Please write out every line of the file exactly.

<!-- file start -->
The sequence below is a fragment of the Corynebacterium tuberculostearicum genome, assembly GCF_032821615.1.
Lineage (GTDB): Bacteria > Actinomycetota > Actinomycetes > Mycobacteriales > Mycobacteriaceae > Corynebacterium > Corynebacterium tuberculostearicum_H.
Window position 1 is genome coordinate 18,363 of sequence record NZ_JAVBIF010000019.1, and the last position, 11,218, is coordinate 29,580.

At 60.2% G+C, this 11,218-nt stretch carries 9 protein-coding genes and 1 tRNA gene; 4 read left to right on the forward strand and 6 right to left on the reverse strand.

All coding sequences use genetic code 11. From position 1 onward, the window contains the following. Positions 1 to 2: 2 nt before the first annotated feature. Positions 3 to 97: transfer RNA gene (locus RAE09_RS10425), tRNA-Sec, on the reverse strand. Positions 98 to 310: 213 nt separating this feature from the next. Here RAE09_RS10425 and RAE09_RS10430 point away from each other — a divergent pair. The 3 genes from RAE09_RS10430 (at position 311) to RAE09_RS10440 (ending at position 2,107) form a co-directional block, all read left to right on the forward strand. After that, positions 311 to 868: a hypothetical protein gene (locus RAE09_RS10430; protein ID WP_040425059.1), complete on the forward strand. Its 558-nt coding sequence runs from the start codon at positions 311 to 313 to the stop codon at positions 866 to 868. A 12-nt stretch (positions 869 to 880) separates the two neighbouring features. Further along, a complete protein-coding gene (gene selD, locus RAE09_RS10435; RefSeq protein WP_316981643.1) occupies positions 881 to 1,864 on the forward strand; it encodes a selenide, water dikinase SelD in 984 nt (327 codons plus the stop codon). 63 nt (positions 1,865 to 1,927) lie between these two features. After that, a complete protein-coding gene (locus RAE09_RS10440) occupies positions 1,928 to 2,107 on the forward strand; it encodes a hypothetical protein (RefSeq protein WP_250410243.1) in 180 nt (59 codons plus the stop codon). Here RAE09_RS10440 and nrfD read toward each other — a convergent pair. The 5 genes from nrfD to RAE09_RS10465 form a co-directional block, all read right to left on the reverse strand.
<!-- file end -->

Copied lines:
The sequence below is a fragment of the Corynebacterium tuberculostearicum genome, assembly GCF_032821615.1.
Lineage (GTDB): Bacteria > Actinomycetota > Actinomycetes > Mycobacteriales > Mycobacteriaceae > Corynebacterium > Corynebacterium tuberculostearicum_H.
Window position 1 is genome coordinate 18,363 of sequence record NZ_JAVBIF010000019.1, and the last position, 11,218, is coordinate 29,580.

At 60.2% G+C, this 11,218-nt stretch carries 9 protein-coding genes and 1 tRNA gene; 4 read left to right on the forward strand and 6 right to left on the reverse strand.

All coding sequences use genetic code 11. From position 1 onward, the window contains the following. Positions 1 to 2: 2 nt before the first annotated feature. Positions 3 to 97: transfer RNA gene (locus RAE09_RS10425), tRNA-Sec, on the reverse strand. Positions 98 to 310: 213 nt separating this feature from the next. Here RAE09_RS10425 and RAE09_RS10430 point away from each other — a divergent pair. The 3 genes from RAE09_RS10430 (at position 311) to RAE09_RS10440 (ending at position 2,107) form a co-directional block, all read left to right on the forward strand. After that, positions 311 to 868: a hypothetical protein gene (locus RAE09_RS10430; protein ID WP_040425059.1), complete on the forward strand. Its 558-nt coding sequence runs from the start codon at positions 311 to 313 to the stop codon at positions 866 to 868. A 12-nt stretch (positions 869 to 880) separates the two neighbouring features. Further along, a complete protein-coding gene (gene selD, locus RAE09_RS10435; RefSeq protein WP_316981643.1) occupies positions 881 to 1,864 on the forward strand; it encodes a selenide, water dikinase SelD in 984 nt (327 codons plus the stop codon). 63 nt (positions 1,865 to 1,927) lie between these two features. After that, a complete protein-coding gene (locus RAE09_RS10440) occupies positions 1,928 to 2,107 on the forward strand; it encodes a hypothetical protein (RefSeq protein WP_250410243.1) in 180 nt (59 codons plus the stop codon). Here RAE09_RS10440 and nrfD read toward each other — a convergent pair. The 5 genes from nrfD to RAE09_RS10465 form a co-directional block, all read right to left on the reverse strand.